Good boundaries, are a sense of where you end and others begin, and are a measure of your self-esteem and your esteem and trust in others. If on some level you doubt yourself, or you doubt your partner’s ability to show up reliably in the world, you may allow your boundaries to become blurred and try either to take responsibility for your partner or allow them to control you.
Mending Wall, Robert Frost very famously said, Good fences make good neighbors. I say, fences are important even in your relationship with your significant other.
Some red flags are, if you find yourself taking on more than half the responsibility for a relationship and then feeling bad if it isn’t working, the likelihood is that your boundaries are not as defined as they could be. If you find yourself trying to control your partner’s actions, or find your actions being controlled by them – then your boundaries are weak. If you feel responsible for the other person or allow them to be responsible for you, then your boundaries are blurred.
Boundaries can be emotional like these, but they can also be mental, material or physical.
Good mental boundaries show confidence in holding your own opinions and not needing to echo those of someone else, nor expecting them to necessarily agree with yours. Good material boundaries mean you don’t raid their wallets or read their text messages or have them do that to you. Good physical boundaries will mean that you have healthy negotiations around sex with each other.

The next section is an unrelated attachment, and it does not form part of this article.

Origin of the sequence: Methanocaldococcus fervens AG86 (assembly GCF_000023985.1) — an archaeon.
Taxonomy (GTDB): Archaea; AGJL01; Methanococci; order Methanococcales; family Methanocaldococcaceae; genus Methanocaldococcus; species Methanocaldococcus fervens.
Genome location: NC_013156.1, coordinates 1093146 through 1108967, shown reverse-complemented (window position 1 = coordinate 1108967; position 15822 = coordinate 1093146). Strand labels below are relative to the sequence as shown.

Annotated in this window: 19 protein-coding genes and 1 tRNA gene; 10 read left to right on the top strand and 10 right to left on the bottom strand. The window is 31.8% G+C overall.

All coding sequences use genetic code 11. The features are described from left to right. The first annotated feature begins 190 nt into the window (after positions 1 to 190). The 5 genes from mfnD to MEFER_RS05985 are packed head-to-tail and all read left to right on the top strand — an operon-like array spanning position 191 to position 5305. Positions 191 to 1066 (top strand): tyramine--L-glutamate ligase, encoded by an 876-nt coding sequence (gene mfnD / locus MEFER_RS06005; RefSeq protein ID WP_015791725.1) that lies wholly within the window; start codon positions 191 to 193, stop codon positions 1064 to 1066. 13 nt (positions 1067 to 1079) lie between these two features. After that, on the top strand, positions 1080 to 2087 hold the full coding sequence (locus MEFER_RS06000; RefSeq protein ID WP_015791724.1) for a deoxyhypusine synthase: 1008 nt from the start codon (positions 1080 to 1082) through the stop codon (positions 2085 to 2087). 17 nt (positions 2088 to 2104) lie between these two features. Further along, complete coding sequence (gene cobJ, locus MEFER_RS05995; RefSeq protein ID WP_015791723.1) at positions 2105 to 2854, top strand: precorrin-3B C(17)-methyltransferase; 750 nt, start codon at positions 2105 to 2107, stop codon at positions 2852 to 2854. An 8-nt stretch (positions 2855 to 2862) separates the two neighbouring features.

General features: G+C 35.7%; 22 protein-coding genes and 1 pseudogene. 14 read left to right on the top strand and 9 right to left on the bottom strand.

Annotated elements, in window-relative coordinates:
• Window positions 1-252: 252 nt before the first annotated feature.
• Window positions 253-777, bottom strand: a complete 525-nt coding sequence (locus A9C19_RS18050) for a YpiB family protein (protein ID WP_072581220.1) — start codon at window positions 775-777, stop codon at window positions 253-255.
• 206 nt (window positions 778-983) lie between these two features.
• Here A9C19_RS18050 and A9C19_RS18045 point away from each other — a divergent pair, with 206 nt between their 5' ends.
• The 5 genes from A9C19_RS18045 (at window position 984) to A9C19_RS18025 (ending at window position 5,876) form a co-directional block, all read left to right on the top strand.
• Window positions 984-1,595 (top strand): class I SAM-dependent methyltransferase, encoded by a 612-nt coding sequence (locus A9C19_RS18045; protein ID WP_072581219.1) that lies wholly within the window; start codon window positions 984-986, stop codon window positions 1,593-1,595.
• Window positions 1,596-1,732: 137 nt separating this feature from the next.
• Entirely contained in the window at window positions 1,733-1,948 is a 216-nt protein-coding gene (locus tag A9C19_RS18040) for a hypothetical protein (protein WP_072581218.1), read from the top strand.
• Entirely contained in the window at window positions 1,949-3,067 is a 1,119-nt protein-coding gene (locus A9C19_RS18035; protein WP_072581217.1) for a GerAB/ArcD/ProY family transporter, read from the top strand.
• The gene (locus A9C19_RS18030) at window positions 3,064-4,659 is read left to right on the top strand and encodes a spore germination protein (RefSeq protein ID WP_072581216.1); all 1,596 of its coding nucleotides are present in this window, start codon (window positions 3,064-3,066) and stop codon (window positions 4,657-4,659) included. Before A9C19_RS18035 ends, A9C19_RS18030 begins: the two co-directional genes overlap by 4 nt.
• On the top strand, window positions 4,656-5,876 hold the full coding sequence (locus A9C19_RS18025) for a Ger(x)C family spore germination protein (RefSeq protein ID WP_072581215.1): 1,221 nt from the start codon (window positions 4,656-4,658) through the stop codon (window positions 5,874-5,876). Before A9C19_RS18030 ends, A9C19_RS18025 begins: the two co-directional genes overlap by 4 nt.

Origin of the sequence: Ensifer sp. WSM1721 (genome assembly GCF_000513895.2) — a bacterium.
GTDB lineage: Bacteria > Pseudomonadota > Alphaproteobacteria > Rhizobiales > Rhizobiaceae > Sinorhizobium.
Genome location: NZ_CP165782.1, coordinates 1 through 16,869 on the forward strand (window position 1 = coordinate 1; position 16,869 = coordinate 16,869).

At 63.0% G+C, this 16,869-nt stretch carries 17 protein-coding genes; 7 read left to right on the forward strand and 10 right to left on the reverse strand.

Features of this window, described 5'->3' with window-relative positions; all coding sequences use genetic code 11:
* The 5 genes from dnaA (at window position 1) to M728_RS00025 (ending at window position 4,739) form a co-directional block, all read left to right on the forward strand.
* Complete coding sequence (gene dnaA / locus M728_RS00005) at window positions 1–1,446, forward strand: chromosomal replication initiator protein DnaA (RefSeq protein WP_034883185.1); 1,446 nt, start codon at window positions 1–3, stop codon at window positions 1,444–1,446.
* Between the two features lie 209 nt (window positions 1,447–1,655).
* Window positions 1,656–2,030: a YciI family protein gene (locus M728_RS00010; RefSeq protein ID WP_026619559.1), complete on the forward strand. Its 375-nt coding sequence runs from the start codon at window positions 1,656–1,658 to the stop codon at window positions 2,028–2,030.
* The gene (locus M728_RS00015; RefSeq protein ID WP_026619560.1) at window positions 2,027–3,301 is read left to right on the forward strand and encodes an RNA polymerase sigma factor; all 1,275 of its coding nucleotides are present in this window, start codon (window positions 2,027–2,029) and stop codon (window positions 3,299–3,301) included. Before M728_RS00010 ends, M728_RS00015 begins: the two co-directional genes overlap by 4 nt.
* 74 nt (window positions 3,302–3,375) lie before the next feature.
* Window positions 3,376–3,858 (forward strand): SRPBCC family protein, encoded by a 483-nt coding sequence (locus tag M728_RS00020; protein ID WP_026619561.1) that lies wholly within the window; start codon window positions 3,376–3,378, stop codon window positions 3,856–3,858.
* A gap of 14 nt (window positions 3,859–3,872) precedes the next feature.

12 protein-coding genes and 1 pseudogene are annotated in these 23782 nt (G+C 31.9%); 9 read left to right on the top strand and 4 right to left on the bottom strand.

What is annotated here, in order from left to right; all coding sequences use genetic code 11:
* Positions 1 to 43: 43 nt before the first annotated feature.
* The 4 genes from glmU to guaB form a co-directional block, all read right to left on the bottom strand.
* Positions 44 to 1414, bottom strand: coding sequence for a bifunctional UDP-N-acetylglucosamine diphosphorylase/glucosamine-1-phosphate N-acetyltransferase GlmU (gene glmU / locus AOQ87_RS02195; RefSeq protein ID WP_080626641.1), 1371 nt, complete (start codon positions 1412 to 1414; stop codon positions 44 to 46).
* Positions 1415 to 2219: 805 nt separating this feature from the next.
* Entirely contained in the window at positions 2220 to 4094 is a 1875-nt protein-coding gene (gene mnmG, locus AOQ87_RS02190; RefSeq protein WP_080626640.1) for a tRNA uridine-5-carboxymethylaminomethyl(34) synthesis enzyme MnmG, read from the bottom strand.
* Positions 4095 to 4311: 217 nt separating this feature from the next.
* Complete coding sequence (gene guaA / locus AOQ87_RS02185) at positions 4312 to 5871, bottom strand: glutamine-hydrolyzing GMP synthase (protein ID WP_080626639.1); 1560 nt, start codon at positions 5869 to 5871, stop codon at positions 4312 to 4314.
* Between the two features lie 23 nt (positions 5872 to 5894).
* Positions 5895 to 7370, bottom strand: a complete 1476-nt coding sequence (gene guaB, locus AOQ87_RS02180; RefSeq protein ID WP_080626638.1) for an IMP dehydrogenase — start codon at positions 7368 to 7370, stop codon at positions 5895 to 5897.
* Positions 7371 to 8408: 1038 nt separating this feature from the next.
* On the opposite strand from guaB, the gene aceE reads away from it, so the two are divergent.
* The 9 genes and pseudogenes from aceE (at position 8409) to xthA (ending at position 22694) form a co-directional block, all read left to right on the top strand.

In short, you are a separate person to your partner and you respect their right to be themselves. After all, that’s why you fell in love with them, isn’t it?
To quote Mending Wall:
There where it is we do not need the wall:
He is all pine and I am apple orchard.
My apple trees will never get across
And eat the cones under his pines, I tell him.
He only says, ‘Good fences make good neighbors’.
Be the boss of yourself, not of your partner – and don’t let your partner be your boss either :).
Pine, and apple orchard.